impact factor



Ultrasound imaging for the rheumatologist. XXXI. Sonographic assessment of the foot in patients with rheumatoid arthritis.

, , , , , , , , , ,


2011 Vol.29, N°1
PI 0001, PF 0005

Free to view
(click on article PDF icon to read the article)

PMID: 21345286 [PubMed]

Received: 15/01/2011
Accepted : 01/02/2011
In Press: 23/02/2011
Published: 23/02/2011


The aims of our study were to investigate the prevalence of ultrasound (US) abnormalities in the foot of patients with rheumatoid arthritis (RA) and to compare them with the clinical findings.
One hundred RA patients were enrolled in the study. Bilateral US examination of metatarsophalangeal (MTP) joints, proximal interphalangeal (PIP) joints, midfoot joints (talonavicular, calcaneo-cuboid, medial, intermediate and lateral navicular-cuneiform and cuneiform-metatarsal joints and cuboid-4th and 5th metatarsal joints) were examined for synovitis and erosion. In addition the plantar fascia and the insertion of the anterior and posterior tibialis and peroneous brevis tendons were imaged.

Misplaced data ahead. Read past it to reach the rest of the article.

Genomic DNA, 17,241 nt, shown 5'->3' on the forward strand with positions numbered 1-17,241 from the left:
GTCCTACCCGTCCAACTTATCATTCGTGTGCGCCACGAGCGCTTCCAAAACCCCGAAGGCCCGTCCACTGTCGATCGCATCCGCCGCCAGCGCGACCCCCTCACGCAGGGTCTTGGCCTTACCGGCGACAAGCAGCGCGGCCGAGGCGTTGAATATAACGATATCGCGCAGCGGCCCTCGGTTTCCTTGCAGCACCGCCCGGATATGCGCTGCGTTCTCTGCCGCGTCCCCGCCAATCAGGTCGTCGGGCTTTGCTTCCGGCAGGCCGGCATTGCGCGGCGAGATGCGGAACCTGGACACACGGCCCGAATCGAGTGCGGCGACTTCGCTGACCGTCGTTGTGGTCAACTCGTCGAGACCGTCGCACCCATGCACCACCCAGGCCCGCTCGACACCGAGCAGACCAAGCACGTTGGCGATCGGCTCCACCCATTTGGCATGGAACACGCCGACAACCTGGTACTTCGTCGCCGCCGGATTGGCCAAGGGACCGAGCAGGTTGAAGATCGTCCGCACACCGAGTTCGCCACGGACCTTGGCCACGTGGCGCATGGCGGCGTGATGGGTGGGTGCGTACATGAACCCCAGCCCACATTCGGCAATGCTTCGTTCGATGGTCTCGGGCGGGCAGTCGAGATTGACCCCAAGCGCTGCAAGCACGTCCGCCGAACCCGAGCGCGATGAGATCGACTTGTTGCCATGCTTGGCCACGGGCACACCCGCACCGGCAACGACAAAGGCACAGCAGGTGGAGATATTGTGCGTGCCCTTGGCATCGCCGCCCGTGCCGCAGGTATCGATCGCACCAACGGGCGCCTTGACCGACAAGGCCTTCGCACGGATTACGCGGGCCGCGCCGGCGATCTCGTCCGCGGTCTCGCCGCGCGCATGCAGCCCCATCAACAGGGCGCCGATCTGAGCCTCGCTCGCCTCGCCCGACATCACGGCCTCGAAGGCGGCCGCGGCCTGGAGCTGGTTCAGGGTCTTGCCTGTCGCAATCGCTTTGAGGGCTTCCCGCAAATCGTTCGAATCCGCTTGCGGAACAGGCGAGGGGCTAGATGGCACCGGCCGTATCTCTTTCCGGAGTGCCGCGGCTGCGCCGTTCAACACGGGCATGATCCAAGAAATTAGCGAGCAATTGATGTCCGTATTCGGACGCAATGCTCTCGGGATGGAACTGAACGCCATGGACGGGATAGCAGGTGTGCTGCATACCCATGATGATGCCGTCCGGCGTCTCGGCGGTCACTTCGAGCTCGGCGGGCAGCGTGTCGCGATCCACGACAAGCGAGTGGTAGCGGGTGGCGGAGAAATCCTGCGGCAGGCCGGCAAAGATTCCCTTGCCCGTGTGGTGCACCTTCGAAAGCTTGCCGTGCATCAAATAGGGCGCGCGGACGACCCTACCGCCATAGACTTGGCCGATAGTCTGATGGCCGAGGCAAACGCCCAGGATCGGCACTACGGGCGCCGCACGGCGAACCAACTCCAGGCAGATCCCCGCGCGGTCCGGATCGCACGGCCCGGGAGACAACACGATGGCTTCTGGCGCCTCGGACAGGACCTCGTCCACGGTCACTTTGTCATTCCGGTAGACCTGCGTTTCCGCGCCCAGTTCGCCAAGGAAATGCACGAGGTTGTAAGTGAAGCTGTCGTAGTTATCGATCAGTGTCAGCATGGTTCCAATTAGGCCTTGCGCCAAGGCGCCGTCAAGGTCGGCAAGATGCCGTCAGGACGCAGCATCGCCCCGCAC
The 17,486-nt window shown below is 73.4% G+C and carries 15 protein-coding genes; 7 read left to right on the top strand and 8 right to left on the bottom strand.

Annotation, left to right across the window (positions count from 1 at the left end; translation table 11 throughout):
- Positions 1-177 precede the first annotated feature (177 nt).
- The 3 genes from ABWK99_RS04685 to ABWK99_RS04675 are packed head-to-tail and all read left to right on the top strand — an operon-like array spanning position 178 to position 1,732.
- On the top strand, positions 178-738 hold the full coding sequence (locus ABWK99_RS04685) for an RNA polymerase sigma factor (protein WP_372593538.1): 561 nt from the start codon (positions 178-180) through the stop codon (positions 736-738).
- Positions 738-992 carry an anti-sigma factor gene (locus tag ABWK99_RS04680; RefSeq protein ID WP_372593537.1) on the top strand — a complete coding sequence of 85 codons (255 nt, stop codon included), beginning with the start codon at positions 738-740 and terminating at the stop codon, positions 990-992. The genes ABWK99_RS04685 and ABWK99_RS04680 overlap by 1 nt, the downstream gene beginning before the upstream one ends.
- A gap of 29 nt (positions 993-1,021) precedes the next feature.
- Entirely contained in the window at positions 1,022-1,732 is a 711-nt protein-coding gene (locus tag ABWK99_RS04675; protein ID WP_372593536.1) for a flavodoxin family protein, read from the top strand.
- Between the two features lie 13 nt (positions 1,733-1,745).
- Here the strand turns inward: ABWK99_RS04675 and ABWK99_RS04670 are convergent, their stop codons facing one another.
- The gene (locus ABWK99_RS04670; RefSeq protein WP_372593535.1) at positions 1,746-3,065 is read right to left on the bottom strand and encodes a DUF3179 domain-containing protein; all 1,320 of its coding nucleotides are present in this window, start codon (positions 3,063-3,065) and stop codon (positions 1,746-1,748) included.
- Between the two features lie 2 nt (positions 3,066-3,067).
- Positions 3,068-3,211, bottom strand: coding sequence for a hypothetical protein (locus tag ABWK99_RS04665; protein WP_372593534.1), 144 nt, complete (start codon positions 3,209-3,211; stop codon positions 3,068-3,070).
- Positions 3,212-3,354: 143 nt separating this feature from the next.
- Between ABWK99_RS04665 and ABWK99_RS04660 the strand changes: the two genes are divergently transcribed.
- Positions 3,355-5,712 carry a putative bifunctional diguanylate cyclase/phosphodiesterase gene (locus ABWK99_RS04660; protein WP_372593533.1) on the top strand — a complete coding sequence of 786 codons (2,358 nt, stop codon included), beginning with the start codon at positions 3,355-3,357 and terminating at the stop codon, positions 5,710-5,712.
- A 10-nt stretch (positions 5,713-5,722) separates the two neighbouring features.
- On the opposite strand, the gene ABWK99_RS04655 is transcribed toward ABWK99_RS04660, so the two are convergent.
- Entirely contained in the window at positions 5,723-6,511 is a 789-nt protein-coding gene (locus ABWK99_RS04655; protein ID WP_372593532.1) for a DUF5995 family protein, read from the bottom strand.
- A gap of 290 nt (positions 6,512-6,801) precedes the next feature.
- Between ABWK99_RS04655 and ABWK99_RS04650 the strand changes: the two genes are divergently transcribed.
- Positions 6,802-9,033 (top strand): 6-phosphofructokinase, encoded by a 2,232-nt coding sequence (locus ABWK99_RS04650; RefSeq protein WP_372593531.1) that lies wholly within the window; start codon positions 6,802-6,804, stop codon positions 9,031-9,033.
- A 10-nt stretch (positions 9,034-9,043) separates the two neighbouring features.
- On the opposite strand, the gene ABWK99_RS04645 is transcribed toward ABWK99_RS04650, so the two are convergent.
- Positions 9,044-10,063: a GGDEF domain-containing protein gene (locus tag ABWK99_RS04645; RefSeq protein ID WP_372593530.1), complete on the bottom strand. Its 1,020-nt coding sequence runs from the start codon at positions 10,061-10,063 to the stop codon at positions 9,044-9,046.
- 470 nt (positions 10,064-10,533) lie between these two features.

Effusion with synovial proliferation was visualised only at MTP joints in 84 out of 200 (42%) feet, at MTP plus at least one joint of the midfoot in other 41 out of 200 (20%) feet (making a total of 125 out of 200 (62%) MTP joints) exclusively in one or more joints of the midfoot in 7 out 200 (3%) feet, in the PIP joint of the 2nd and 3rd toes in 3 (1.5%) and 4 (2%) feet respectively, while no effusion with synovial proliferation was visualised in the PIP joint of the 4th and 5th toes. Synovitis was present most frequently in the 2nd MTP joint whilst erosions were most frequently imaged in the 5th MTP joint.
US examination appears to be a useful imaging technique to study joint and tendon involvement of the foot in RA patients. Moreover, US examination of the foot is more sensitive than clinical examination in the detection of joint inflammation and allows for a better understanding of the features and the progression of the disease.

Rheumatology Article